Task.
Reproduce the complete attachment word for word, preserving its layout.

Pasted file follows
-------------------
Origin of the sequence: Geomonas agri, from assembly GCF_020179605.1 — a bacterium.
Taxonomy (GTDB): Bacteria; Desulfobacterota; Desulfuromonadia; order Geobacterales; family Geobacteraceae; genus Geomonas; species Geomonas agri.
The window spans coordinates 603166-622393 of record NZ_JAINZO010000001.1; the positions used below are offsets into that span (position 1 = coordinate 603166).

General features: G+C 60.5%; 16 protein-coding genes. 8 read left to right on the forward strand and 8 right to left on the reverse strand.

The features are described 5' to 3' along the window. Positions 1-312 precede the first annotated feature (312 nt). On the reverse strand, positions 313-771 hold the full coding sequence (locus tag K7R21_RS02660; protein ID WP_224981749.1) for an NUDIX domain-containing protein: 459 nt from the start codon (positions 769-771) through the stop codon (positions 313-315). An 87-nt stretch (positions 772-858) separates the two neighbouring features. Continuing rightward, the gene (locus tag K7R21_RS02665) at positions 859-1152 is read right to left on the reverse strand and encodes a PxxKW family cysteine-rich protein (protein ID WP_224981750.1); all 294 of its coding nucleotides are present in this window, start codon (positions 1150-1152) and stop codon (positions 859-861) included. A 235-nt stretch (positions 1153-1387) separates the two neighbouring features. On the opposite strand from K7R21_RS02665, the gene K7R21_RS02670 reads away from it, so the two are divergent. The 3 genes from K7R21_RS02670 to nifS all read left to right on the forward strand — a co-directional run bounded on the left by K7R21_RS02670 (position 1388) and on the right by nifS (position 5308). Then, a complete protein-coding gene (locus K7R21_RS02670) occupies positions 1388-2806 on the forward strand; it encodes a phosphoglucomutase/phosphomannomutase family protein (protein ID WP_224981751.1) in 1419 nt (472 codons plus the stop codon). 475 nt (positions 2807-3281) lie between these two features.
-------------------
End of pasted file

Origin of the sequence: Geomonas agri, from assembly GCF_020179605.1 — a bacterium.
Taxonomy (GTDB): Bacteria; Desulfobacterota; Desulfuromonadia; order Geobacterales; family Geobacteraceae; genus Geomonas; species Geomonas agri.
The window spans coordinates 603166-622393 of record NZ_JAINZO010000001.1; the positions used below are offsets into that span (position 1 = coordinate 603166).

General features: G+C 60.5%; 16 protein-coding genes. 8 read left to right on the forward strand and 8 right to left on the reverse strand.

The features are described 5' to 3' along the window. Positions 1-312 precede the first annotated feature (312 nt). On the reverse strand, positions 313-771 hold the full coding sequence (locus tag K7R21_RS02660; protein ID WP_224981749.1) for an NUDIX domain-containing protein: 459 nt from the start codon (positions 769-771) through the stop codon (positions 313-315). An 87-nt stretch (positions 772-858) separates the two neighbouring features. Continuing rightward, the gene (locus tag K7R21_RS02665) at positions 859-1152 is read right to left on the reverse strand and encodes a PxxKW family cysteine-rich protein (protein ID WP_224981750.1); all 294 of its coding nucleotides are present in this window, start codon (positions 1150-1152) and stop codon (positions 859-861) included. A 235-nt stretch (positions 1153-1387) separates the two neighbouring features. On the opposite strand from K7R21_RS02665, the gene K7R21_RS02670 reads away from it, so the two are divergent. The 3 genes from K7R21_RS02670 to nifS all read left to right on the forward strand — a co-directional run bounded on the left by K7R21_RS02670 (position 1388) and on the right by nifS (position 5308). Then, a complete protein-coding gene (locus K7R21_RS02670) occupies positions 1388-2806 on the forward strand; it encodes a phosphoglucomutase/phosphomannomutase family protein (protein ID WP_224981751.1) in 1419 nt (472 codons plus the stop codon). 475 nt (positions 2807-3281) lie between these two features.